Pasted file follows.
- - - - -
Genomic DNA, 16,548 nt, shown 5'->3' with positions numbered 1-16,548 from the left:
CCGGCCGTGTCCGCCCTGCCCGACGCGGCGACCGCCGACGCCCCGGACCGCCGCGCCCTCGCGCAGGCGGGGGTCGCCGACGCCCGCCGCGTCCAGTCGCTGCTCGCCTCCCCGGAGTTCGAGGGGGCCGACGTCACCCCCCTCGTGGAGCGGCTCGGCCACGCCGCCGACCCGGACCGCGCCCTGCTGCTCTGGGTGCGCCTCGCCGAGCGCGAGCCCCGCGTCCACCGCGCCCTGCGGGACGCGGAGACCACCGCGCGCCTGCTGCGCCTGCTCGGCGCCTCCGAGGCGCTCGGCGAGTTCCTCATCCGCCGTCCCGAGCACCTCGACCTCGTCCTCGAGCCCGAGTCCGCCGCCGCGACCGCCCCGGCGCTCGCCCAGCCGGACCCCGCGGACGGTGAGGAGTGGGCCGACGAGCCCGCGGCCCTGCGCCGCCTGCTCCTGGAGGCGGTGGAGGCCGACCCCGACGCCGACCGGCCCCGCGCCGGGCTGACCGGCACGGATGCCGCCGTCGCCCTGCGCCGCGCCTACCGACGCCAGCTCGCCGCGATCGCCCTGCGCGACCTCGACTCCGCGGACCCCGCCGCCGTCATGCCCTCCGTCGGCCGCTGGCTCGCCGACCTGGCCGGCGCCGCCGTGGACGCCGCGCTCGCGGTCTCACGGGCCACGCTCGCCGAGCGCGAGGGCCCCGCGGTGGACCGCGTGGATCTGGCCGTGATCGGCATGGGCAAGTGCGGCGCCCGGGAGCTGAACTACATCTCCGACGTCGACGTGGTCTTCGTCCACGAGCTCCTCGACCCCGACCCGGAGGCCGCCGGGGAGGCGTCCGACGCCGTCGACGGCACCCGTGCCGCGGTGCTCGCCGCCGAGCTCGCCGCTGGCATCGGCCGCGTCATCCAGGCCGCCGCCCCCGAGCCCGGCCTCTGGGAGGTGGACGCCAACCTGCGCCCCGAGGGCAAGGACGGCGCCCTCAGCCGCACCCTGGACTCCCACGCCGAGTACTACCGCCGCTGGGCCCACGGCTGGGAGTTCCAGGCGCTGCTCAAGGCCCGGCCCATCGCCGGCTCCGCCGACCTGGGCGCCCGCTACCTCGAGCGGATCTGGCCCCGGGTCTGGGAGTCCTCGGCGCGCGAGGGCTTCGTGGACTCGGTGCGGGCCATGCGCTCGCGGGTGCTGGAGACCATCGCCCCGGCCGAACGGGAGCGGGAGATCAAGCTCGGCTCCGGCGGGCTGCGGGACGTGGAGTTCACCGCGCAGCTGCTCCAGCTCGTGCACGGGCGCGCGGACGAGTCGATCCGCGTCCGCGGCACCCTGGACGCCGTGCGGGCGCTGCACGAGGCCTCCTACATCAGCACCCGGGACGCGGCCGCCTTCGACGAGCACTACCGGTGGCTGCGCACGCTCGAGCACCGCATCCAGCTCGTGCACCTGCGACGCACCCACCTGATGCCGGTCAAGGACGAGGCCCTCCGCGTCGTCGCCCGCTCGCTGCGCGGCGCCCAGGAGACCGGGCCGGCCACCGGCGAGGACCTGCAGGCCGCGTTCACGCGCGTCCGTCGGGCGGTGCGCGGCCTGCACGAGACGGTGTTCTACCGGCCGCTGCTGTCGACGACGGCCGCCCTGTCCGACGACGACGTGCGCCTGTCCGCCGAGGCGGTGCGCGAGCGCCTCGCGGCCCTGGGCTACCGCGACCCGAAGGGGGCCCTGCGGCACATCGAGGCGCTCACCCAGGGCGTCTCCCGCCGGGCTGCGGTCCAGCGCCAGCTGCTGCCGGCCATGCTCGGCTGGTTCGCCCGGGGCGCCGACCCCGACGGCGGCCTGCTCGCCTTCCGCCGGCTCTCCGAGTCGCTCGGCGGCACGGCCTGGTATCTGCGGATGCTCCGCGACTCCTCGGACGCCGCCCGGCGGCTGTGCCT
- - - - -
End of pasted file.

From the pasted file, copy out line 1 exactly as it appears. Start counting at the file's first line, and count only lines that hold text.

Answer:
Genomic DNA, 16,548 nt, shown 5'->3' with positions numbered 1-16,548 from the left: